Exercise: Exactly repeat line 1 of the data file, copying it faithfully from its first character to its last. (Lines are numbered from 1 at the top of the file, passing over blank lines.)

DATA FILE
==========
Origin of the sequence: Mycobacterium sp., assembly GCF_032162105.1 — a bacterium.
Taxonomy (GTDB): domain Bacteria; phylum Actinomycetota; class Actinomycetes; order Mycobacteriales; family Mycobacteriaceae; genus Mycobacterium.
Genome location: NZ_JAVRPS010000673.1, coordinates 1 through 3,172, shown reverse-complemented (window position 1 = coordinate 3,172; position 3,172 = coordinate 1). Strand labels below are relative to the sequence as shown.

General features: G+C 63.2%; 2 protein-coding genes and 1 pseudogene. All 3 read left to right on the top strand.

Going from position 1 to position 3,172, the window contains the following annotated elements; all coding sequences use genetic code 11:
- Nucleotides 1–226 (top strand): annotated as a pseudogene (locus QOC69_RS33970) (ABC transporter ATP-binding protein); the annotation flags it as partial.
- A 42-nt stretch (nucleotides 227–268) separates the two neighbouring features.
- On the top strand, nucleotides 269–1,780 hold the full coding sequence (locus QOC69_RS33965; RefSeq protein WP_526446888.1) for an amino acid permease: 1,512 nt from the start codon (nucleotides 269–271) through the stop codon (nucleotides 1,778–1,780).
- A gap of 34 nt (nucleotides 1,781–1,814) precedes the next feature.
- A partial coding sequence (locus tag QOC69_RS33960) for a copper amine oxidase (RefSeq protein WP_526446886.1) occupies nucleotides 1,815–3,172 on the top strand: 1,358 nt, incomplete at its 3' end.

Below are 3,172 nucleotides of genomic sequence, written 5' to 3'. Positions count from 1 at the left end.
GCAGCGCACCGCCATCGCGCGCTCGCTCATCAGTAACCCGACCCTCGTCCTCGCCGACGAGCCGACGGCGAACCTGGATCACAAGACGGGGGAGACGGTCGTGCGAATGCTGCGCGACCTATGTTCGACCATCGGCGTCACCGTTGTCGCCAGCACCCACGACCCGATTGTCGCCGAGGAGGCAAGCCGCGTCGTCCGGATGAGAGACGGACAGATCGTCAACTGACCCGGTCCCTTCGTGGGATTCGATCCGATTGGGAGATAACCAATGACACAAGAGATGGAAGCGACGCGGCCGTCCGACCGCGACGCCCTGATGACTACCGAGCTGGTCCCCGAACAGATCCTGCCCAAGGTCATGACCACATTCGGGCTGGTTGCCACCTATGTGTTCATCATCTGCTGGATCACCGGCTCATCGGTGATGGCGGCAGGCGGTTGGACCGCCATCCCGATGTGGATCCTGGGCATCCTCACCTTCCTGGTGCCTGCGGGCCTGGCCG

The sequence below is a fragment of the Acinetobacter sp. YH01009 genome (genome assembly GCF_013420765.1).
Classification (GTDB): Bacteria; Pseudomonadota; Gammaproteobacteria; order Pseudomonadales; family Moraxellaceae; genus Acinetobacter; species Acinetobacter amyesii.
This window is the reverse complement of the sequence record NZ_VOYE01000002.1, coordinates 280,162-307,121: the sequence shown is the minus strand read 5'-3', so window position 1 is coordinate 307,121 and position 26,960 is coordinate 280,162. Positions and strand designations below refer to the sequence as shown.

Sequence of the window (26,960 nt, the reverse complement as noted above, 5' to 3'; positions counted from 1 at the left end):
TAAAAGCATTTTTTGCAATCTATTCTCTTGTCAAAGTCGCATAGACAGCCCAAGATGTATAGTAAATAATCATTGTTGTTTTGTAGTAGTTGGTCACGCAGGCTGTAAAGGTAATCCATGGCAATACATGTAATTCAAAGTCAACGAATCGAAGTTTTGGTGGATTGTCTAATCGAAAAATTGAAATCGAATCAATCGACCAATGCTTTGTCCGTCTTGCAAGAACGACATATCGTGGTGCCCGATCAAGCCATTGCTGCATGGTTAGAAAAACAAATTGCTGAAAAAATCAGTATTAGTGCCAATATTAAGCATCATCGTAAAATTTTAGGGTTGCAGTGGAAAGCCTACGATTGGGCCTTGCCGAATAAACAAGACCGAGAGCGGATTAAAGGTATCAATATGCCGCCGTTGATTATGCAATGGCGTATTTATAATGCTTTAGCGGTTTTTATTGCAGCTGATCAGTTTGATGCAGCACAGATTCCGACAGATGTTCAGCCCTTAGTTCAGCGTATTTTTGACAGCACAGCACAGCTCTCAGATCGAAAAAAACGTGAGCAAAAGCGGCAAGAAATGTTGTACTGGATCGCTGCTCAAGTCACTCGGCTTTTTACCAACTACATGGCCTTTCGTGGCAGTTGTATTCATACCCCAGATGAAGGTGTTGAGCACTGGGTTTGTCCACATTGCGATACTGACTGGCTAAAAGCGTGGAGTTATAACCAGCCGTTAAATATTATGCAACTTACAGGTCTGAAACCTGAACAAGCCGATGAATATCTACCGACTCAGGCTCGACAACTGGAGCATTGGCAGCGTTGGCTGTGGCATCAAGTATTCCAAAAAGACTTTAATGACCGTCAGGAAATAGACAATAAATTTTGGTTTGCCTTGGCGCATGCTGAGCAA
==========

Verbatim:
Origin of the sequence: Mycobacterium sp., assembly GCF_032162105.1 — a bacterium.